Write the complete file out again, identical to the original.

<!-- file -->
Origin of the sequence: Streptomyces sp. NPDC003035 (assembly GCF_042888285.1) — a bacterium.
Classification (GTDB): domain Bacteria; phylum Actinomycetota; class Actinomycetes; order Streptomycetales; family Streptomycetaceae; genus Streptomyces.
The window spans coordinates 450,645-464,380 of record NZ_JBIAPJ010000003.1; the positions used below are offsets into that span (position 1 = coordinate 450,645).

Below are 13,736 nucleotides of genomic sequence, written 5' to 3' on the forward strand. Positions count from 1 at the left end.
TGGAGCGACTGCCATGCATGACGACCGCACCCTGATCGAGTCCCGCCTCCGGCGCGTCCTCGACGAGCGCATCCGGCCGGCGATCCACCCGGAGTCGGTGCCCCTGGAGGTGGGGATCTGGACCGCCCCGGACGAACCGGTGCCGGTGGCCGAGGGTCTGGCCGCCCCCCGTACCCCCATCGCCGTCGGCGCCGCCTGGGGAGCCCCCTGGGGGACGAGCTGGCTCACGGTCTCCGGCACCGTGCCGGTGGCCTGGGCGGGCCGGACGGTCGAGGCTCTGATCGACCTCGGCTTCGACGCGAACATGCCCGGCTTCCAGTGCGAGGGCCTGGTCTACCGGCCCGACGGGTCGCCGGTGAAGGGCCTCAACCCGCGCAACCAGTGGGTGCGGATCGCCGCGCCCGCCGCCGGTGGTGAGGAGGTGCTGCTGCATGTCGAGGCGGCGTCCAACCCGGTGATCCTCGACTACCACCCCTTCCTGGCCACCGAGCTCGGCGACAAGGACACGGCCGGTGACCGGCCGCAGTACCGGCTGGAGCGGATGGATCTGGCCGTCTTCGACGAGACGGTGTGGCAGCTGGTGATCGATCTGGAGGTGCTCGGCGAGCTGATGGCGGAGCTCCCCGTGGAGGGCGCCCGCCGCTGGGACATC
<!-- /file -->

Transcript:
Origin of the sequence: Streptomyces sp. NPDC003035 (assembly GCF_042888285.1) — a bacterium.
Classification (GTDB): domain Bacteria; phylum Actinomycetota; class Actinomycetes; order Streptomycetales; family Streptomycetaceae; genus Streptomyces.
The window spans coordinates 450,645-464,380 of record NZ_JBIAPJ010000003.1; the positions used below are offsets into that span (position 1 = coordinate 450,645).

Below are 13,736 nucleotides of genomic sequence, written 5' to 3' on the forward strand. Positions count from 1 at the left end.
TGGAGCGACTGCCATGCATGACGACCGCACCCTGATCGAGTCCCGCCTCCGGCGCGTCCTCGACGAGCGCATCCGGCCGGCGATCCACCCGGAGTCGGTGCCCCTGGAGGTGGGGATCTGGACCGCCCCGGACGAACCGGTGCCGGTGGCCGAGGGTCTGGCCGCCCCCCGTACCCCCATCGCCGTCGGCGCCGCCTGGGGAGCCCCCTGGGGGACGAGCTGGCTCACGGTCTCCGGCACCGTGCCGGTGGCCTGGGCGGGCCGGACGGTCGAGGCTCTGATCGACCTCGGCTTCGACGCGAACATGCCCGGCTTCCAGTGCGAGGGCCTGGTCTACCGGCCCGACGGGTCGCCGGTGAAGGGCCTCAACCCGCGCAACCAGTGGGTGCGGATCGCCGCGCCCGCCGCCGGTGGTGAGGAGGTGCTGCTGCATGTCGAGGCGGCGTCCAACCCGGTGATCCTCGACTACCACCCCTTCCTGGCCACCGAGCTCGGCGACAAGGACACGGCCGGTGACCGGCCGCAGTACCGGCTGGAGCGGATGGATCTGGCCGTCTTCGACGAGACGGTGTGGCAGCTGGTGATCGATCTGGAGGTGCTCGGCGAGCTGATGGCGGAGCTCCCCGTGGAGGGCGCCCGCCGCTGGGACATC